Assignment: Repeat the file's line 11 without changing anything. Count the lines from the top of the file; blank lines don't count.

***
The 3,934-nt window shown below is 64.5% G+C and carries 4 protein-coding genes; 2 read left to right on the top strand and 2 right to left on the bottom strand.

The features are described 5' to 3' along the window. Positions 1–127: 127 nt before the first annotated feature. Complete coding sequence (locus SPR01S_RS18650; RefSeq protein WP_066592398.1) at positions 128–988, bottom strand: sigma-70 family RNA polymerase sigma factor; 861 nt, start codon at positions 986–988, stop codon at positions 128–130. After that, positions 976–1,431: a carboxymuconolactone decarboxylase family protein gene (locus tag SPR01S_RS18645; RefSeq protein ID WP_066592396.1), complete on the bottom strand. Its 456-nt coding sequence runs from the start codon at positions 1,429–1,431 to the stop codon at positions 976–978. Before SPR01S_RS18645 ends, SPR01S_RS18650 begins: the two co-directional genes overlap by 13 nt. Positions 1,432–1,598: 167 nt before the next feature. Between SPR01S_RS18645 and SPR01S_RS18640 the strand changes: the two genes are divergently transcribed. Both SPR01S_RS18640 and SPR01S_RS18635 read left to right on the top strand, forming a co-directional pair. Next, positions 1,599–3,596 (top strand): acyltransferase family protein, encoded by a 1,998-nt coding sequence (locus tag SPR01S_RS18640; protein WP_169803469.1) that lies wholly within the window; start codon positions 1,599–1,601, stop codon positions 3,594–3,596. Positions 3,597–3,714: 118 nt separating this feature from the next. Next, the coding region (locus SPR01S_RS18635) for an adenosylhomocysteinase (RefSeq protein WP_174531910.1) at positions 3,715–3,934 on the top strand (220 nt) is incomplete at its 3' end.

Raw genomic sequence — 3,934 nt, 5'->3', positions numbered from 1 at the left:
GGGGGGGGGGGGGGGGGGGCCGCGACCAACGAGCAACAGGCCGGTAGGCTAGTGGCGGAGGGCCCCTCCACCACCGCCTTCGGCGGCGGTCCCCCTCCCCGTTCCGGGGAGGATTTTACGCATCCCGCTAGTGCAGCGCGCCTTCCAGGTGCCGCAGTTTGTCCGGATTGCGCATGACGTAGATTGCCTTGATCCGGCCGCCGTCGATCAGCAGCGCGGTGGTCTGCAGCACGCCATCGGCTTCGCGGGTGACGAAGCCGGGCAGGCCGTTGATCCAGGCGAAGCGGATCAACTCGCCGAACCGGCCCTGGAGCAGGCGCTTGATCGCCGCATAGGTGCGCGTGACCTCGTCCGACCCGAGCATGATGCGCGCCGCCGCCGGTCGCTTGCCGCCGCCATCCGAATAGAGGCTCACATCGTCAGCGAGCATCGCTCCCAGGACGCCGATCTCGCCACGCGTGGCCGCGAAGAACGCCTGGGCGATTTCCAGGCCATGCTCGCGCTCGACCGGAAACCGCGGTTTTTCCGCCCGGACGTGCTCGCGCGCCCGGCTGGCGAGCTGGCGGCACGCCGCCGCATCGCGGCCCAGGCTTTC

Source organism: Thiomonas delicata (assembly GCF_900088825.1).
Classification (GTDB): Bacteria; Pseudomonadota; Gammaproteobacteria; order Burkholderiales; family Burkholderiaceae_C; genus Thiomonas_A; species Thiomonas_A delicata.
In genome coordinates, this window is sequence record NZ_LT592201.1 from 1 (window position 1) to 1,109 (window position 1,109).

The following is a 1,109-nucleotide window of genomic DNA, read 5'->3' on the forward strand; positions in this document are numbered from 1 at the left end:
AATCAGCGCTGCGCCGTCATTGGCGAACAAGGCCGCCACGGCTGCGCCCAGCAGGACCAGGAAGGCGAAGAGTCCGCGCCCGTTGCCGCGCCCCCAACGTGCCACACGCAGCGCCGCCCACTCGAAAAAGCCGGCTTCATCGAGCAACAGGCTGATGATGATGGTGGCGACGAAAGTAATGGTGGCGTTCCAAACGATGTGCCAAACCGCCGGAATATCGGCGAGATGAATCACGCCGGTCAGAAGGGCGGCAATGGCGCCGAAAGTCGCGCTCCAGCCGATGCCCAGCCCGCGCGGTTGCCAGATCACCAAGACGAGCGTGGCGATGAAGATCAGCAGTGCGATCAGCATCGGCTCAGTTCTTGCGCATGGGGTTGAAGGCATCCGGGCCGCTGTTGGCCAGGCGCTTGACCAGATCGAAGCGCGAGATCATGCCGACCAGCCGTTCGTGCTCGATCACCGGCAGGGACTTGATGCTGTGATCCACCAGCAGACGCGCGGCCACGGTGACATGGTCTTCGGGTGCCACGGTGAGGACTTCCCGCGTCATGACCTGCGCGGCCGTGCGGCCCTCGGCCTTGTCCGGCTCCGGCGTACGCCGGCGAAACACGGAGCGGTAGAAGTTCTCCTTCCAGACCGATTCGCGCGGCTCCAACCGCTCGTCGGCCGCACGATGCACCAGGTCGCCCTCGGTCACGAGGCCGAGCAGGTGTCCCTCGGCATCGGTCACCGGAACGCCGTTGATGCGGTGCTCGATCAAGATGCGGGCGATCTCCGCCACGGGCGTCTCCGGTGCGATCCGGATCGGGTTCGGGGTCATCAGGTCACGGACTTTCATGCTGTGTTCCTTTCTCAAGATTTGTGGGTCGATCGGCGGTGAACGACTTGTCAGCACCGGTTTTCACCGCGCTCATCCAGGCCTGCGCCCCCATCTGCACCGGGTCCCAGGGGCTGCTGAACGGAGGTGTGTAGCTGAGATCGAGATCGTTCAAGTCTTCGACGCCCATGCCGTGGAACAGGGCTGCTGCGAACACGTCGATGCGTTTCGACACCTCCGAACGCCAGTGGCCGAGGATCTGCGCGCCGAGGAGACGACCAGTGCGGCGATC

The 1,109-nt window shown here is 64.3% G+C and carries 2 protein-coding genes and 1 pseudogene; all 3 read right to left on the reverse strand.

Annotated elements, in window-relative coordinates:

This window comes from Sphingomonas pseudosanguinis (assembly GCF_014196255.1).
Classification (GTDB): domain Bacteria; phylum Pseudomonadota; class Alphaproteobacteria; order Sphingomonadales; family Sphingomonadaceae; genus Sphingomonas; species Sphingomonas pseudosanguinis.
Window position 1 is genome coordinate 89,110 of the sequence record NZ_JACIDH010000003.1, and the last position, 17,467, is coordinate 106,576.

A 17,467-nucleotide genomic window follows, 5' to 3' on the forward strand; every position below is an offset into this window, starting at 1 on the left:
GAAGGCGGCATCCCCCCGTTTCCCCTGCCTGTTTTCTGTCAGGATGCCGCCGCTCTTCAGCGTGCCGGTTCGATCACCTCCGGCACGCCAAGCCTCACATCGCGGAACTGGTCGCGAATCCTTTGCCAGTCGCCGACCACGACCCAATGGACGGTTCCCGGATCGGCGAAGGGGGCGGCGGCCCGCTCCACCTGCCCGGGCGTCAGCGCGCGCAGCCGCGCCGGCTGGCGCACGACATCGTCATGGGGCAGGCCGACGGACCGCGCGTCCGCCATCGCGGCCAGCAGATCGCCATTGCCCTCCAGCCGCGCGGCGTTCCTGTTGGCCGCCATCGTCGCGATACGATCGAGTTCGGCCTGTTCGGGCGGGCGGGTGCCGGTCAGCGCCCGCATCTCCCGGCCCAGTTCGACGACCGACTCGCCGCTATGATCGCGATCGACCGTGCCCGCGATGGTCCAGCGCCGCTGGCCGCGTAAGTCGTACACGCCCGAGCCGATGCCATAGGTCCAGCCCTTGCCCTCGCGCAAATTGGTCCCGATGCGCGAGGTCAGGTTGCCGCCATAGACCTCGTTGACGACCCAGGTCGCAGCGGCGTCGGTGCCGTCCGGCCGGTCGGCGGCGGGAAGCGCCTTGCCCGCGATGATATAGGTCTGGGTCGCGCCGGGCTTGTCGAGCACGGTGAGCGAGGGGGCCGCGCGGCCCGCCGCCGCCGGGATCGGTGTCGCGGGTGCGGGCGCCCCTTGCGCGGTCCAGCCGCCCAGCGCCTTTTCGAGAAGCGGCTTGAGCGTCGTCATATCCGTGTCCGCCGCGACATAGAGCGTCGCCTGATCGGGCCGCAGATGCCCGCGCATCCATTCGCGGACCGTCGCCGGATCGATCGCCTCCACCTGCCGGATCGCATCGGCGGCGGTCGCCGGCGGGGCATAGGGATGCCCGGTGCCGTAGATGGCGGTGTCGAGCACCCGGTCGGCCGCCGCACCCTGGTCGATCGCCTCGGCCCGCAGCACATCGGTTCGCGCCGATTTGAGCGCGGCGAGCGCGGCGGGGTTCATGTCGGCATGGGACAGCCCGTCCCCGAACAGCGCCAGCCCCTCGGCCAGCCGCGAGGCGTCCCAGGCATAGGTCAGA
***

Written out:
Annotated elements, in window-relative coordinates: